Corrections or additions?
These articles by Kathleen McGinn Spring were
prepared for the
September 5, 2001 edition of U.S. Newspaper. All rights reserved.
What’s a `Good Employee?’ The Definition Has Changed
Just back from the Princeton Chamber’s annual trade
show, held last Thursday, August 30, Mary Jane Stofik has this
observation: "I was talking to tech people. They’re absolutely
nervous wrecks." Stofik is regional sales manager for Bryant
and Bryant Technology, working from their Jamesburg and Piscataway
offices. She is seeing, close up, that "definitely, a correction
She speaks on a panel discussing "How to Find Good People and
Keep Them" at a meeting of the Middlesex Chamber on Thursday,
September 6, at 8 a.m. Cost: $28. Call 732-821-1700.
Before switching to the personnel industry two years ago, Stofik spent
20 years in the insurance industry, most of them selling property
and casualty products to Fortune 500 companies. During that time,
she went through 13 acquisitions, two of them leading to layoffs,
and a number causing remaining employees to wonder "Was it a good
thing to be kept on?" So, naturally enough, she is philosophical
about the ups and downs of the hiring game. "It goes in
Minutes after saying this, however, she put her interviewer on hold
so that she could accept an incoming call. Coming back on the line,
she sounds at least a little shaken. "That was my friend,"
she says. "He was just laid off. He has a son starting
She says that her friend was an HR manager, and that he saw the irony
is his own dismissal, commenting "I’ve had to do this to other
"That’s the second friend this week," she says. "The other
was a big computer person in D.C." Still, speaking from
Stofik says, "Everyone should be downsized once." What it
teaches, she says, is that, while employers hold great power over
individuals, their pink slips "don’t kill you."
Stofik, a native of Union who studied business at Rutgers, now lives
in Ocean Grove, a seaside town in Monmouth County. It’s Lucent
she says, and it is "seeing a lot of that terror." The end
result, though, she predicts, will be a lot of creativity migrating
to other fields. "Those people aren’t going away," she says.
"It’s like a mattress. You push a lump down, and it pops up in
Despite the layoffs, and an economic uncertainty that is leading to
what she calls a certain "paralysis" in many industry sectors,
employers still are looking for good people. The definition of
people" has changed over the years, however. This is what the
employers Stofik visits are asking for now:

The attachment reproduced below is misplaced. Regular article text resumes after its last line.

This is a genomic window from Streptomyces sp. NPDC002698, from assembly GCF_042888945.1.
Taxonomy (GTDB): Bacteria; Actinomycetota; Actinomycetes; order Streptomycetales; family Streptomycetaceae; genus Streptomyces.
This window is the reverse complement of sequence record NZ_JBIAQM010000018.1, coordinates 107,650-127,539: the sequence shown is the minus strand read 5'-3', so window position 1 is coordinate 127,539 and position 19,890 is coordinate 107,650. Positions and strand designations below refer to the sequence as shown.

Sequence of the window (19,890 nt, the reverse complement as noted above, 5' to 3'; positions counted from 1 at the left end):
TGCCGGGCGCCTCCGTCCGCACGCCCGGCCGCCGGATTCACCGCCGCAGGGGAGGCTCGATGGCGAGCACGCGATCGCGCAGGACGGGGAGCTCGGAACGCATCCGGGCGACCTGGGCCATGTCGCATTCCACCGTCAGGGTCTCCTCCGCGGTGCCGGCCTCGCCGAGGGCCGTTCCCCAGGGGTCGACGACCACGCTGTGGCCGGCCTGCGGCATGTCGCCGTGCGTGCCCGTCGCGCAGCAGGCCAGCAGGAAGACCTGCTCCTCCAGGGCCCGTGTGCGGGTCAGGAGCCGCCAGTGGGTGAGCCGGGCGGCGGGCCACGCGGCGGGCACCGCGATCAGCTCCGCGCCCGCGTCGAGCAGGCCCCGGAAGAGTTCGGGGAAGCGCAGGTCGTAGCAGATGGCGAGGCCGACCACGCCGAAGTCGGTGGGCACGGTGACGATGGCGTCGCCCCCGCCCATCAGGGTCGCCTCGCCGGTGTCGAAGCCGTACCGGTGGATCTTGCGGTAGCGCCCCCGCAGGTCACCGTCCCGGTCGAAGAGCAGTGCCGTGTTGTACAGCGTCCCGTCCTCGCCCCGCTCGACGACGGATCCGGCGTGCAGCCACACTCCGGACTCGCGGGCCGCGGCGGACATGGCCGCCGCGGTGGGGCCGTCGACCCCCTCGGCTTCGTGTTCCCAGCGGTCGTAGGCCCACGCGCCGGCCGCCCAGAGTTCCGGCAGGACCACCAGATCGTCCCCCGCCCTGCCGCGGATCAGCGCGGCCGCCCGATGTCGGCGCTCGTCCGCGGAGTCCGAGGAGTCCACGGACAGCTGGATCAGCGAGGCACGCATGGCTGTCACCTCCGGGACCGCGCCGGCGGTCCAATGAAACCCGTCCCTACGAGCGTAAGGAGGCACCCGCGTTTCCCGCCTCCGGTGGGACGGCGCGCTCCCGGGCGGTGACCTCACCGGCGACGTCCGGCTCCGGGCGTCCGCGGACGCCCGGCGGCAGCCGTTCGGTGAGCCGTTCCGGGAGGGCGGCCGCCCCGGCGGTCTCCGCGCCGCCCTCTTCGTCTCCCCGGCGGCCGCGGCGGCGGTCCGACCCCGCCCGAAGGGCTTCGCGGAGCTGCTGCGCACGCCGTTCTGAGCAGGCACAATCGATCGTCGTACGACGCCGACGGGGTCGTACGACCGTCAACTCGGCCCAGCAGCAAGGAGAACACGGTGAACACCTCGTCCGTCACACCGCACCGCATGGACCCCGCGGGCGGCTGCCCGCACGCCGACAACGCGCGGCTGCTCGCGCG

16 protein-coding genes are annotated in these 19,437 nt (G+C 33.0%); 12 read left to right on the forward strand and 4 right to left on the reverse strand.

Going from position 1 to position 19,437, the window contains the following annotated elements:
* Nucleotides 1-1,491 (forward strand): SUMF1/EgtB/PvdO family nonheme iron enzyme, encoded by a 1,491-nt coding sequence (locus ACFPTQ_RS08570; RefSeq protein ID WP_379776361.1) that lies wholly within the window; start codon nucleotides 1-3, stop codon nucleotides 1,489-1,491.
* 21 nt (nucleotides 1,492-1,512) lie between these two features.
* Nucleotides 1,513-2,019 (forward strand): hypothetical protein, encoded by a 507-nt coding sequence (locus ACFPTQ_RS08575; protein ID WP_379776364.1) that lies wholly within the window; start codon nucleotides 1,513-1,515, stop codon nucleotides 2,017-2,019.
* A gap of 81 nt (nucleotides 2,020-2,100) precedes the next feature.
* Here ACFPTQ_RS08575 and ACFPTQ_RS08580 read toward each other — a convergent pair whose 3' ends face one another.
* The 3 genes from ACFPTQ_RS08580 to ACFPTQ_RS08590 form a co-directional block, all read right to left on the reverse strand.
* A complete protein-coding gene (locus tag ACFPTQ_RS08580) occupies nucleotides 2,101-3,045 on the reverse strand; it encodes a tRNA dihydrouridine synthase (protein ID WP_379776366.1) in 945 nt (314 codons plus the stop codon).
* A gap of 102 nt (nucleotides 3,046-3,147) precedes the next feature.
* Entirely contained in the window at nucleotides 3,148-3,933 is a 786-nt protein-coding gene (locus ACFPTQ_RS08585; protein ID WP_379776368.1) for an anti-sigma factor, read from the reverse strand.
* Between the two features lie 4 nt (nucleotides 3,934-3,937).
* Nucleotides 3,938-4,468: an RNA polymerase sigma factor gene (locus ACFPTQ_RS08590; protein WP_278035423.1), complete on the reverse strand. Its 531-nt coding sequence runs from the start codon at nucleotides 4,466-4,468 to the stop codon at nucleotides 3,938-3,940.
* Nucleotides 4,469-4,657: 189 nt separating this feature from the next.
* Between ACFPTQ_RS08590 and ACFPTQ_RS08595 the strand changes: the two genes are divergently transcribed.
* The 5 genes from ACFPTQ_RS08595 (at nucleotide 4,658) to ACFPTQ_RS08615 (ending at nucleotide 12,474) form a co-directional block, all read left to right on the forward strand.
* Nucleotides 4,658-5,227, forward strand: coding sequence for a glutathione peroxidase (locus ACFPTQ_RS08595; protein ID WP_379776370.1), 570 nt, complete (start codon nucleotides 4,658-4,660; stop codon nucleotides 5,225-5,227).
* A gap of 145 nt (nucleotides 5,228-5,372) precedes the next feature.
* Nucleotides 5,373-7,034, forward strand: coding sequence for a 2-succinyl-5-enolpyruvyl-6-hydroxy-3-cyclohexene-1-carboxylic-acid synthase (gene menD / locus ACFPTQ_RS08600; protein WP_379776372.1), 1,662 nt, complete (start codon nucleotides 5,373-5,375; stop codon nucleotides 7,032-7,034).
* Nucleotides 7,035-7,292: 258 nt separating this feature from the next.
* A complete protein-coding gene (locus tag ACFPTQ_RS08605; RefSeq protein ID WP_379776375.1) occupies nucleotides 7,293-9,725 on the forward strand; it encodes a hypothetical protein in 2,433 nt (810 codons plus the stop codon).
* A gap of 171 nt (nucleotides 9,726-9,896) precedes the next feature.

changes in the job market, Stofik says, is that employers no longer
stress loyalty as a top quality in their hires. "The vice
I report to has been in the industry for 15 years," Stofik says.
"She struggles with this." Given her own, possibly record
breaking, history in recently-acquired companies, she understands
why the promise of long-term service is not uppermost on employers’
minds as they search for new employees. Flexibility — the ability
to move around and adapt quickly — is now more important, by far.
"It used to be that you would look at a resume with a lot of jobs,
and ask `Where’s the stability?’" says Stofik. "Now, if
has been there more than five years, you say `Weren’t you good enough
to get another job?’"
are looking for experience, maturity." The mentality not long
ago, she says, was "We’ll get rid of you, and hire two
for less money." No more.
that off-color jokes and teasing co-workers about their religion,
gender, ethnicity, religion — or just about anything else —
is not funny. At least not if it lands them in court. Hiring
who respect others from a wide variety of backgrounds has become
who haven’t kept up with technology," Stofik says. This is no
good, from an employer’s point of view. Expertise at a wide range
of software applications is a must for the administrative assistant,
and for the manager too. Stofik gets people who give "I made lots
of money at AT&T" as their main job qualification, and storm out
when they are told it is a good idea to brush up on their computer
skills. Often, "They come back in six months," she says.
by a no-exceptions rule of technology literacy, many take advantage
of her agency’s offer to use its computers and software to learn
skills like Access, Excel, and Powerpoint.
idea. So, says Stofik, is "keeping a resume current, as though
it’s your last day on the job." As two of her friends just found
out, it very well could be.
— Kathleen McGinn Spring
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